Omar nearly swooned, sulked in the chair, head tilted backward, focusing his anguished gaze toward the roof, where I guess he might have seen those specks of light a person experiences when hit by a speeding car. That was platinum pain. The reaction was commensurate to the privileged hurt: immediate resignation, walk out, a quick flight to the moral ivory tower atop which he announced “unless I am proven innocent I won’t resume.” He resumed a few days later. His father Dr Farooq Abdullah, who normally sheds tears at opportune, politically-rewarding times, cried in the studio of an Indian news channel over the first jolt delivered to his dear son. Platinum pain again.

Omar nearly swooned, sulked in the chair, head tilted backward, focusing his anguished gaze toward the roof, where I guess he might have seen those specks of light a person experiences when hit by a speeding car. That was platinum pain. The reaction was commensurate to the privileged hurt: immediate resignation, walk out, a quick flight to the moral ivory tower atop which he announced “unless I am proven innocent I won’t resume.” He resumed a few days later. His father Dr Farooq Abdullah, who normally sheds tears at opportune, politically-rewarding times, cried in the studio of an Indian news channel over the first jolt delivered to his dear son. Platinum pain again.

National Conference legislators frantically went to the press and reminded Baig that since he was salacious man who had been in a live-in relationship with a very young law graduate, also his relative, he must be ashamed of making such comments. Baig seemed to be above pain or hurt, or shame. Deep down he might have taken the remarks as a compliment, though he bared a fang or two before media. Why was Omar so deeply hurt? Because this was something that targeted the core of his being. No harm done if he has done things in his youth. A majority of us do. Besides, that is a profoundly private matter. Nevertheless, he was shaken when he was accused of something he thought he had nothing to do with. So were thousands of people when a police officer named Yusuf Bandh snatched the headscarf of a woman during a protest. The photograph was published in every local newspaper and it is there on the facebook, a testimony to the stripped dignity of Kashmiri women. But not a word from the man who resigned in a jiffy when accused of exploitation of women. Why?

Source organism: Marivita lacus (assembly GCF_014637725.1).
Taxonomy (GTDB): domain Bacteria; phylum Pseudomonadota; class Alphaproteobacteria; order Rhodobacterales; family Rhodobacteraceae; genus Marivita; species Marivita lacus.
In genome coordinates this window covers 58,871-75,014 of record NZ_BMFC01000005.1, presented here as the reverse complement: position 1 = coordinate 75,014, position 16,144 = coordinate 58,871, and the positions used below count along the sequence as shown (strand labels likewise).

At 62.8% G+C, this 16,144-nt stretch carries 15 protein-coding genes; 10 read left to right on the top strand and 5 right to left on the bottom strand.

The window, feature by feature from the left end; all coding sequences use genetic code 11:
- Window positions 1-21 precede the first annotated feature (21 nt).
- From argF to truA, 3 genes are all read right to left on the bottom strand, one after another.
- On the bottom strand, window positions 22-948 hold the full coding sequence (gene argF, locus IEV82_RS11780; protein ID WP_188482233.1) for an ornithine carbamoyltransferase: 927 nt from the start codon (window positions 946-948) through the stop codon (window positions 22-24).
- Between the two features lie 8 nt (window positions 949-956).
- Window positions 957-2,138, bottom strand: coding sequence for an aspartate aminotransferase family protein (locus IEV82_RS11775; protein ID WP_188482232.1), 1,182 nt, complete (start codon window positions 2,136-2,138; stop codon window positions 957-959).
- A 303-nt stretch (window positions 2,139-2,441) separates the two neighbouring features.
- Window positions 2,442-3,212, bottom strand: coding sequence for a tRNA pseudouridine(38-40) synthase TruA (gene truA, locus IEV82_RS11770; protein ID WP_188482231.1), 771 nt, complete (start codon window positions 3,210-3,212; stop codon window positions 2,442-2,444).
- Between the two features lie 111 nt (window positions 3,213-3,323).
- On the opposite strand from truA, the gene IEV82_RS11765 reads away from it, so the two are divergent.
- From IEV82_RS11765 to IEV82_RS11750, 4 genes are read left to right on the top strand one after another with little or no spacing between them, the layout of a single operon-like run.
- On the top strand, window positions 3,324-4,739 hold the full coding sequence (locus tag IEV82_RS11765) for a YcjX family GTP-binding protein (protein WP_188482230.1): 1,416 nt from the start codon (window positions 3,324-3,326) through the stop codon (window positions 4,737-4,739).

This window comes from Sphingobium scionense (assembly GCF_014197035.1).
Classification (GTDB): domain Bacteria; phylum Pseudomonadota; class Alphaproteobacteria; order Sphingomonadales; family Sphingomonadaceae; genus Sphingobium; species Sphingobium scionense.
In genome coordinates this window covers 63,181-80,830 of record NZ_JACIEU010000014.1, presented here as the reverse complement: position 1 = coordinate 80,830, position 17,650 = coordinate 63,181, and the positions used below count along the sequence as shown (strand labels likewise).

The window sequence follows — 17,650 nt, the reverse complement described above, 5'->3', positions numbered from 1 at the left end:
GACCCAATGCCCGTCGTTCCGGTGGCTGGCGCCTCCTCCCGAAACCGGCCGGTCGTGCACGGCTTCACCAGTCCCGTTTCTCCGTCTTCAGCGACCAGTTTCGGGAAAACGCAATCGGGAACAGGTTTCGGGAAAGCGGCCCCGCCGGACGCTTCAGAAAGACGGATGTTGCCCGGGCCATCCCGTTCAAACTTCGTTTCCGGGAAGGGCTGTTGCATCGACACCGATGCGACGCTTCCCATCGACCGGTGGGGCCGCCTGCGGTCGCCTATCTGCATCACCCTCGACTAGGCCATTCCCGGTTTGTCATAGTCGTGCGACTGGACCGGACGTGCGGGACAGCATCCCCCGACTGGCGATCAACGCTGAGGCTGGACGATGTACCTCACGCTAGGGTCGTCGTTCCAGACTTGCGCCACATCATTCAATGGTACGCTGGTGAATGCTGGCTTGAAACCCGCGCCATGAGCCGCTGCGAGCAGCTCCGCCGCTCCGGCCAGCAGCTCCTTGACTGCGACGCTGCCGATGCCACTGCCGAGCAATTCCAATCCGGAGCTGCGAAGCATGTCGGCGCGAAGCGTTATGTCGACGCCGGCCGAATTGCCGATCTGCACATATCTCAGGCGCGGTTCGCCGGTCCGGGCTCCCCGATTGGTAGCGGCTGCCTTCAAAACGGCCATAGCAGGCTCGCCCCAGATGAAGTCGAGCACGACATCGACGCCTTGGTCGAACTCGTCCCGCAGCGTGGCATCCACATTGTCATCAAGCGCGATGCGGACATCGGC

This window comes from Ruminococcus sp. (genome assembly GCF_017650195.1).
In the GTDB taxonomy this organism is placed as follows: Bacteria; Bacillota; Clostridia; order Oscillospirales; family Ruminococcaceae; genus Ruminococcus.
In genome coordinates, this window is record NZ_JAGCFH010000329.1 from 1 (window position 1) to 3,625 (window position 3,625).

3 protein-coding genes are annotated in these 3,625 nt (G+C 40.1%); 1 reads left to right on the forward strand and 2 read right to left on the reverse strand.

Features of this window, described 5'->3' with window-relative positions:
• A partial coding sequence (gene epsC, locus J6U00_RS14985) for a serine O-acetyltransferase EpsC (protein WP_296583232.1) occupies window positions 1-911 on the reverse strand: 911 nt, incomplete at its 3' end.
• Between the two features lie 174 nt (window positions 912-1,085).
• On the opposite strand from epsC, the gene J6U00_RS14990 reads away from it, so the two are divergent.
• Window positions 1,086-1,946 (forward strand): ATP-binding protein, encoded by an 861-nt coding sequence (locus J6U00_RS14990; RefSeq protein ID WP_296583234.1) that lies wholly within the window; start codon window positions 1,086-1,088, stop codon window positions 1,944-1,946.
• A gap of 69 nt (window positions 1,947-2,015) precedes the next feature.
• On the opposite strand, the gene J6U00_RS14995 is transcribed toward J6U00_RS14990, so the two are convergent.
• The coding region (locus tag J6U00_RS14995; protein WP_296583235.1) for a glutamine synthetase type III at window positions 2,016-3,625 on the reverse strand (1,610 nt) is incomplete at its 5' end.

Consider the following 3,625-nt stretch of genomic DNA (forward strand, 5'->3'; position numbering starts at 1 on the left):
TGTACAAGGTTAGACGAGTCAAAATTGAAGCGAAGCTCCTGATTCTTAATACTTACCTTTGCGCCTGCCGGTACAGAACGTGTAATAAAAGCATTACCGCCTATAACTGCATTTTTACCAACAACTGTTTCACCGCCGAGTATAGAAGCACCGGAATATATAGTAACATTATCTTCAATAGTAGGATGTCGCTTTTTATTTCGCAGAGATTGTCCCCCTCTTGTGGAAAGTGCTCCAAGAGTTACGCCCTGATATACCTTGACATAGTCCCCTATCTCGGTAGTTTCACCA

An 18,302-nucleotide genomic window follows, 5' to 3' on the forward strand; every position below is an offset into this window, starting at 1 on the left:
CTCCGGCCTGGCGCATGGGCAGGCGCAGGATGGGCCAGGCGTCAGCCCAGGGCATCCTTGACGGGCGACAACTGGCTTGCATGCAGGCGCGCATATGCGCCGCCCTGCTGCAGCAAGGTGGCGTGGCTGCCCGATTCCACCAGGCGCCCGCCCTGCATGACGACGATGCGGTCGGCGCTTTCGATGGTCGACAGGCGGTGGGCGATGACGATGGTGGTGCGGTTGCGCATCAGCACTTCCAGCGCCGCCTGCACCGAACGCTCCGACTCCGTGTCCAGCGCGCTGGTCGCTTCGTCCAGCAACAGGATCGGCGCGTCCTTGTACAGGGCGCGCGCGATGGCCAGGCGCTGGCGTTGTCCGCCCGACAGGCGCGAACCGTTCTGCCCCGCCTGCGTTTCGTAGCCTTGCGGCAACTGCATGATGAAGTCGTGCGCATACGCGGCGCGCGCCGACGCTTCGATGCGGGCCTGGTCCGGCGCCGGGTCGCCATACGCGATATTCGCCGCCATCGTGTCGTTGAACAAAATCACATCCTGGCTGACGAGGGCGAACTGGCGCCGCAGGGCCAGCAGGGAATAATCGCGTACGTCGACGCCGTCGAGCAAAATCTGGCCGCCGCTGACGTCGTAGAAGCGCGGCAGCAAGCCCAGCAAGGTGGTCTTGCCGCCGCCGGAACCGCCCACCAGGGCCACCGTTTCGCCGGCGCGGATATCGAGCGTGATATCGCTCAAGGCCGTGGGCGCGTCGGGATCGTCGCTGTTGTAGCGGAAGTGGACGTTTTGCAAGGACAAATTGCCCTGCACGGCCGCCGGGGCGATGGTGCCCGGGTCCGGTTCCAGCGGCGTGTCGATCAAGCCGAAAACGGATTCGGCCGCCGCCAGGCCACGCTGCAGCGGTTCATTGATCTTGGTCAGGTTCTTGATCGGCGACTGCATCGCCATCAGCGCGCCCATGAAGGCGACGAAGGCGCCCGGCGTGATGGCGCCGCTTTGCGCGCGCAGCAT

This why seems to be rhetorical because every Kashmiri knows why. They know that Omar Abdullah is too little of a Kashmiri to know what snatching the headscarf from a woman means. He lacks cultural, religious and political sensitivities to realize what that police officer’s act meant, because he is too much of India. When the “world’s leading men’s magazine” GQ had him on its cover in December 2009, he told the interviewer that as a young boy his mother had told him to always dress well because as a member of Kashmir’s first political family “you will always be noticed.” Given her English upbringing, I don’t think she would have advised him to dress well on the occasion he appeared dressed casually in a T-shirt before media to talk about deaths of dozens of boys. That insensitivity comes not from a privileged rearing but an alienation from the roots. After all he is nothing but a hotel management graduate lucky to have been born as the grandson of legendary Sheikh Muhammad Abdullah. He only has Sheikh Abdullah’s genes, not necessarily his ability to empathise with his own people. (I am no apologist for Sheikh Abdullah who is responsible for much of what Kashmir is going through, but we can’t take it from him that he did care about the people at some level)